New Peel Police Policy Targets False Alarms

New Peel Police policy will charge $160 for false alarms.

Peel Regional Police are bringing in a new policy that will come into effect July 1st and it could mean a big bill for you.   Due to an overwhelming amount of false alarm calls from security alarm systems on homes and businesses in the region, Peel Regional Police will begin charging the Central Monitoring Stations of alarm companies after the first false alarm. 


"The new program will allow for one false alarm without any repercussion; however subsequent false alarms will result in a cost recovery of $160 billed to the premises' central monitoring station and the suspension of a police response for a period of one year.  During this period any additional false alarms will also result in $160 fee." said Peel Sergeant Matt Small.


In 2013, Peel Regional Police responded to 13,660 security alarm calls, of which only 3% were valid alarm calls.   The force says valuable police resources are being spent responding to all of the false alarms. 


Consumers are being warned to "do their homework" before purchasing and installing an alarm system.  Even though the central monitoring stations will be charged the new fee, it's expected that many alarm companies will pass that on to homeowners and business owners.  Peel Police say despite the suspension, if someone within the home or business calls 9-1-1, officers will respond.

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  1. Angry Bill posted on 06/05/2014 01:10 PM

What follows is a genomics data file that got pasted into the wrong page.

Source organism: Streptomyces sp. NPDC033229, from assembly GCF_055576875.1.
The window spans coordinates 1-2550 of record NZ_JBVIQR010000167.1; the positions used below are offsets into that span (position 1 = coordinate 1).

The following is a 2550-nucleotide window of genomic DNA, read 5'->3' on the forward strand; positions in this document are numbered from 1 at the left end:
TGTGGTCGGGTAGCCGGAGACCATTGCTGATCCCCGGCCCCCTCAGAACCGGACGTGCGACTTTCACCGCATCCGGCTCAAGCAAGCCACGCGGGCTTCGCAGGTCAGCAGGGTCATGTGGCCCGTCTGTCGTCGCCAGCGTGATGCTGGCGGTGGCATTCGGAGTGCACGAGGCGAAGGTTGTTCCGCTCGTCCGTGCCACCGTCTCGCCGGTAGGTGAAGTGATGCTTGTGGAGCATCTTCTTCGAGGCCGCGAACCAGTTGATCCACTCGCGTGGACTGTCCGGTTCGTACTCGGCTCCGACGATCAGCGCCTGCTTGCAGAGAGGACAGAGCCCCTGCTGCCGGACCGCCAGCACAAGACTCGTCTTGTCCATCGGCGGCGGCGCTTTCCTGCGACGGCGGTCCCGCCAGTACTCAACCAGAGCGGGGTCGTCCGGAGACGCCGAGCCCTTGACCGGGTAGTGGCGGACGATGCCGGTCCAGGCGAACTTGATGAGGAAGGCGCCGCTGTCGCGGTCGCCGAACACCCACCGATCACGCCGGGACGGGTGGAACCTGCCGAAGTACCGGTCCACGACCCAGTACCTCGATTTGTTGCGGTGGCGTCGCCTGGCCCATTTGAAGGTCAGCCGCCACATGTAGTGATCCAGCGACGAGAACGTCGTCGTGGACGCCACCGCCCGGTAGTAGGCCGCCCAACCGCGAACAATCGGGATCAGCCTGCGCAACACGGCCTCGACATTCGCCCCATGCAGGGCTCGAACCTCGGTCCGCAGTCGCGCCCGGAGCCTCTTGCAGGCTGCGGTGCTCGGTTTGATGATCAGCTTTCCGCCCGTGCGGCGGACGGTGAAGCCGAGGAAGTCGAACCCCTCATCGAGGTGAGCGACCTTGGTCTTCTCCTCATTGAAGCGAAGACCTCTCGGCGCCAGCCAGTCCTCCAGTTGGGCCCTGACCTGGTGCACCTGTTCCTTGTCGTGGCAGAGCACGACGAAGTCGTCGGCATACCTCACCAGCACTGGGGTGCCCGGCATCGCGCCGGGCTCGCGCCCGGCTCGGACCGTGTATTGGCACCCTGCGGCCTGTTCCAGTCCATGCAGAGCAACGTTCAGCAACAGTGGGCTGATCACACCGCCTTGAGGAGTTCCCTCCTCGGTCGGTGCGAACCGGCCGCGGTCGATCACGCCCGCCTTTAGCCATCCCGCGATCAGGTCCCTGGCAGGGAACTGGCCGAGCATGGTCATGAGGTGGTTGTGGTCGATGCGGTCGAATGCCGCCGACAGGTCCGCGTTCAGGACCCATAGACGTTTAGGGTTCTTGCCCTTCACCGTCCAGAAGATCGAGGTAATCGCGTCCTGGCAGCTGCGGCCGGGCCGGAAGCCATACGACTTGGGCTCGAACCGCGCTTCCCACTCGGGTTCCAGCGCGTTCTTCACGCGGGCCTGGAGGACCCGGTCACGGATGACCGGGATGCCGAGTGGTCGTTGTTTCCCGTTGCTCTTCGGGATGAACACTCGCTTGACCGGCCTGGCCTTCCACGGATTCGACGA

When I first saw the headline, I thought "Cha-ching".. another revenue generator for the police. Then I read that they give you the first one free, and after that, the 160 bucks was for cost recovery. Ok, not over the top, I guess.

    Then I read that not only will they stop responding to your alarm, whether it's a legitimate alarm or not, but they will KEEP charging you 160 bucks.. for not responding. So tell me, what cost is there to recover if you don't respond in the first place? This put me back to my original opinion, this is just another "Cha-ching" cash grab revenue generator.

    They say that even though your alarm system is now useless because no one will respond, you can still dial 9-1-1. Assuming you're home. And assuming you're able.
    1. Sam posted on 06/05/2014 02:08 PM
      @Angry Bill Likely, because it costs money to hire extra phone operators, and, it probably costs more than $160 to send the police out the first time. (2 officers, car, gas, etc. for an hour?)

      13,660 Alarm calls = 37.4 calls per day. 1.6 calls per hour. That's absurd when considering there are only 410 actual alarm calls annually...
    2. Angry Bill posted on 06/05/2014 04:03 PM
      @Sam Yeah, but those 2 cops are paid the exact same whether they're responding to a call or sitting in a donut shop somewhere. As for gas, it isn't 160 bucks worth, and they are required to put a certain amount of mileage on their cars each shift anyway, basically to prove to their supervisors that they didn't spend their entire shift in the aforementioned donut shop.

      It still seems a stretch, for me.
  2. alarm guy posted on 06/06/2014 01:09 AM
    Durham Region has been $150.00 per alarm call real or false for a couple of years. You have to appeal if the alarm call was real in order not to be billed.

    Three reasons for false alarms, installation contractor failed to train the end user, bad equipment, bad installation.

    Work with your contractor to design the system to have alarm verification and only have the police called when you are certain there is a legitimate need. For example, door trip and a motion, or window contact and a glass break sensor trips and a motion. Never ask your neighbor to respond for you, they get hurt, YOU could be held liable.
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